However, as the old saying goes: “for every two-steps forward, there is one-step back”, along with these advances in mobile digital technology have come issues of information overload which can act as a counter-force to the progress that these devices provide.

In the same way that laboratories often feel great frustration when they are not able to reach physicians to release critical results, physicians increasingly feel overwhelmed with the high volume of alerts, calls, and other messages. The alerts come from test results, referrals, notes, order status notifications, patient status updates, and incomplete task reminders[iv].

As a result, even with the increasing number of high-tech tools available, laboratories often struggle to optimize critical value reporting. Realistically, this cannot be solved unilaterally by the laboratory. There must be continuous collaboration with physicians, IT departments, and facility management to identify problem areas, and seek solutions through mutually agreed upon strategies. The problem with information overload is how to distinguish laboratory alerts from all the other alerts that may be coming in as well. This collaboration should result in uniform policies applicable to all physicians on staff, not customized for individual physicians.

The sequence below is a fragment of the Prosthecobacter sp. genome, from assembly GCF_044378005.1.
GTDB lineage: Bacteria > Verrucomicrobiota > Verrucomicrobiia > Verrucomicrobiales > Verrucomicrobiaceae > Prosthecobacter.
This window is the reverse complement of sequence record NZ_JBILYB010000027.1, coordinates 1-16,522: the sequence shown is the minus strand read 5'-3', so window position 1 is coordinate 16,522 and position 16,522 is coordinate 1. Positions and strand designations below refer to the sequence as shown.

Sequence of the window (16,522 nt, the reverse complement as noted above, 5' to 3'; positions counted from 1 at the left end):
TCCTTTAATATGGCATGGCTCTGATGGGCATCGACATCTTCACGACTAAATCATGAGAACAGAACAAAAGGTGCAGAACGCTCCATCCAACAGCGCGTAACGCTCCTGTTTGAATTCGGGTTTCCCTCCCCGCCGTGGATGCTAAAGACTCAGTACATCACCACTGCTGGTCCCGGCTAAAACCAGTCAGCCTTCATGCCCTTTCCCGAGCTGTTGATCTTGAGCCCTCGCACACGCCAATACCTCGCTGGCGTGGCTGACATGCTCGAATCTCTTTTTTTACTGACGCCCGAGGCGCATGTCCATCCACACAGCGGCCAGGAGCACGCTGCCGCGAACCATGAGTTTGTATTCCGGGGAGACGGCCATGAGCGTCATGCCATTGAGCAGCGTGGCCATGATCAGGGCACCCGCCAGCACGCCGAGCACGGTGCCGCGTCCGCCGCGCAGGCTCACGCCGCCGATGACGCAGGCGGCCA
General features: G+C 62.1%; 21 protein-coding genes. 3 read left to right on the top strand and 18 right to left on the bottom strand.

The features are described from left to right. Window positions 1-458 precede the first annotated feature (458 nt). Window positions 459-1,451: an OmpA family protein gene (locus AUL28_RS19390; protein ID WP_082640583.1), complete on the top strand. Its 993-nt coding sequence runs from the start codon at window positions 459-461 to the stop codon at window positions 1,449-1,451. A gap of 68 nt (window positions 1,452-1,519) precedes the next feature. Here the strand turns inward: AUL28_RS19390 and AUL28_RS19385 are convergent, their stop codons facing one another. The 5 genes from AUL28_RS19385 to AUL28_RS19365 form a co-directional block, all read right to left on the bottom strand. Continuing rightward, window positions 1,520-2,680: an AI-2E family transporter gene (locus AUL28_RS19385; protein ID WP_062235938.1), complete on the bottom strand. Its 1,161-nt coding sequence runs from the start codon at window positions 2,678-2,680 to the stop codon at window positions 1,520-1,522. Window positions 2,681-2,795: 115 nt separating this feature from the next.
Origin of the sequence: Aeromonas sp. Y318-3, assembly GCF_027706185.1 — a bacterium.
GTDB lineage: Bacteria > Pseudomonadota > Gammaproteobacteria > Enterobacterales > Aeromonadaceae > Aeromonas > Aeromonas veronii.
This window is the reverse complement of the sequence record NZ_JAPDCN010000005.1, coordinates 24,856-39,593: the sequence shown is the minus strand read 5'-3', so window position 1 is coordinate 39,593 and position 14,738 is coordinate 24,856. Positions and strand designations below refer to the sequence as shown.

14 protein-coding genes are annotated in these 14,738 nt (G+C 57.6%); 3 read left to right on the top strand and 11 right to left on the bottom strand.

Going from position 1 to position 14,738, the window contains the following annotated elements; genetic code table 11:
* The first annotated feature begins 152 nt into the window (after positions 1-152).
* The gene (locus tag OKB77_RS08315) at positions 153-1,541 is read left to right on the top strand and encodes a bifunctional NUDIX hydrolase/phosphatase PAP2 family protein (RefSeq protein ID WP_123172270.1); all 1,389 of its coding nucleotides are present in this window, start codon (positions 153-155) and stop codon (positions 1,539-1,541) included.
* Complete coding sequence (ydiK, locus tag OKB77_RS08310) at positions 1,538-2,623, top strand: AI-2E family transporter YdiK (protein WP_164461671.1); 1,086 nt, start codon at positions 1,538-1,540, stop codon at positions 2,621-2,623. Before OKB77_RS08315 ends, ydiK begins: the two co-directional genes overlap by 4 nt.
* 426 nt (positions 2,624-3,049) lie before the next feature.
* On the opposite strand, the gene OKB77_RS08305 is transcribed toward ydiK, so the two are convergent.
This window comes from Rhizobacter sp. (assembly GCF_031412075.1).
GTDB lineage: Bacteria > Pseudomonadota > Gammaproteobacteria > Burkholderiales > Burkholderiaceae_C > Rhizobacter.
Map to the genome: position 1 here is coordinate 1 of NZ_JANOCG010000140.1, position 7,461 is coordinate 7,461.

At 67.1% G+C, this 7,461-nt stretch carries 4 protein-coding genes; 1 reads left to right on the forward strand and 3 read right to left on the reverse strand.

Just one example of this approach is to consider the utilization of computerized provider order entry (CPOE) systems and improved EHR software to help solve problems with tracking and feedback. According to Hardeep Singh, MD, MPH, a researcher at the Houston Veterans Affairs HSR&D and a co-author of “Using CPOE to order lab tests is the way to go”. You can have all sorts of fancy processes in place, but unless the results get back to the right person, you are not going to have any follow-up on it. CPOE is the beginning point of getting the results into a trackable coded fashion that is recognized by the computer so that the communication loop can be closed.[v]”

Of course, there are laboratories that still call or page the ordering physician directly whenever a critical value is reported and document these contacts either electronically or on paper. However, the same principle of collaboration and mutual agreed upon policies and procedures for critical values reporting applies. The bottom line is that these results must get to the right person, as quickly as possible, so that the patient receives the highest quality of care.

[i] CDC. Laboratory Medicine Best Practices. Effective Practices for the Timely and Accurate Reporting of Laboratory Testing Critical Values. February 2012.

[ii] B. Malone. The Dilemma Surrounding Critical Value Reporting. Dec. 1 2012. AACC. Clinical Laboratory News .

[iii] World Health Organization. mHealth Use of Appropriate digital technologies for Public Health. SEVENTY-FIRST WORLD HEALTH ASSEMBLY. March 26, 2018.

[iv] B. Malone. The Dilemma Surrounding Critical Value Reporting. Dec. 1 2012. AACC. Clinical Laboratory News .

[v] Ibid.